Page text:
Some retailers try to lure you into opening a card account by offering a 10 to 15 percent discount on all purchases made on that day. If you're buying a lot, the savings can be an incentive, though there may be a cap on the amount you can spend, and the discount doesn't apply to all the subsequent purchases you'll make with that card.
But you should avoid opening several credit-card accounts at once--a common holiday-shopping pitfall--because it could cause your credit score to drop. And since some store cards have very low monthly credit limits, you might end up charging close to the limit. That will increase your debt-to-available credit, which can also lower your score.
Opening multiple card accounts in a short period could also reduce the average length of your credit history, a component that makes up about 15 percent of your score. If you open just one store card to take advantage of the up-front savings on a large purchase, that might drive your score a bit lower temporarily.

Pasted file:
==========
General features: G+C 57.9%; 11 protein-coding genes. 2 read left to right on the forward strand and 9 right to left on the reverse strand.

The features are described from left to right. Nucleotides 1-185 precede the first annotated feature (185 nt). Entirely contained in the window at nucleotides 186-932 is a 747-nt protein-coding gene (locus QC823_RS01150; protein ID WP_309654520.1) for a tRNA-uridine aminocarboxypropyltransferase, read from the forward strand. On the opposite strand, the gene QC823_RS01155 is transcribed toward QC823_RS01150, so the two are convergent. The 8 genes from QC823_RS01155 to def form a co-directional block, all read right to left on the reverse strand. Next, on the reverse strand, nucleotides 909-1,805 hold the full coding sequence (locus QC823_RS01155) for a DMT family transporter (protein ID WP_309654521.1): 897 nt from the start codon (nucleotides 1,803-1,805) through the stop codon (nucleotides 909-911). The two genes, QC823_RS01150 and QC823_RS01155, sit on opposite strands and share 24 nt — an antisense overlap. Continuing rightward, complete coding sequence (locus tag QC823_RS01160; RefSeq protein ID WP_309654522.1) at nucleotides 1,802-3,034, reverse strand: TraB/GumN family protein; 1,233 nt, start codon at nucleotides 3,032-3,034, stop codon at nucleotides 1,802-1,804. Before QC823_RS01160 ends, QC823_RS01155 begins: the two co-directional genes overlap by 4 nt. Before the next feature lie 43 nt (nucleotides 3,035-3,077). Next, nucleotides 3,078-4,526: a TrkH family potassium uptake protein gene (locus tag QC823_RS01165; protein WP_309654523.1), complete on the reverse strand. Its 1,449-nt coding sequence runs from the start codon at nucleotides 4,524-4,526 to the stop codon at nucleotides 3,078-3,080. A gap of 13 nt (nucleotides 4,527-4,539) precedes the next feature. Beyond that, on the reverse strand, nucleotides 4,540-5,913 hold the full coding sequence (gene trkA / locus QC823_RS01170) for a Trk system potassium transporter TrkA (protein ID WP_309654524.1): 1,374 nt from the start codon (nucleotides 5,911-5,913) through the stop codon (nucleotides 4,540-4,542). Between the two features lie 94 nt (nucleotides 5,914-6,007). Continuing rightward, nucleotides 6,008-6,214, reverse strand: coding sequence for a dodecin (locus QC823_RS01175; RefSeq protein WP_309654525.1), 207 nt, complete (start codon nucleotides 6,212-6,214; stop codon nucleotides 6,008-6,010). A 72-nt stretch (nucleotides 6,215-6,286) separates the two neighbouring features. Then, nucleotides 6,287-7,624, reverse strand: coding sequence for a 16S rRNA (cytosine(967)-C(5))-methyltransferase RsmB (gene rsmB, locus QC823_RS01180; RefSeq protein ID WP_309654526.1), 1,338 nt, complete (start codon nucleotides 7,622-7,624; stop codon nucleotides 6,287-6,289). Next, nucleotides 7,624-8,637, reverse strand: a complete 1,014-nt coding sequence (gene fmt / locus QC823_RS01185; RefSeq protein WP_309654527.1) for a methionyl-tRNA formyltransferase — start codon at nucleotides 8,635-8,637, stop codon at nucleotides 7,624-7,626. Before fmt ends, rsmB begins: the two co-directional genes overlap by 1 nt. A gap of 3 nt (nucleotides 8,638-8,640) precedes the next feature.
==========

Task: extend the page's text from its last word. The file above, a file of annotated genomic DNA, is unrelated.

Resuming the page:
And if you can't pay your monthly balance in full, the interest you'll be charged could wipe out the discount you got for signing up for the card. The average bank credit card has an interest rate of about 15 percent, but cards from Bloomingdale's, Macy's, and Sears have interest rates of about 25 percent. Some store cards, like those offered by JCPenny, HomeGoods, Marshalls, and T.J. Maxx, are even higher, 27 percent, while NAPA Auto Care, levies a whopping 30 percent interest rate.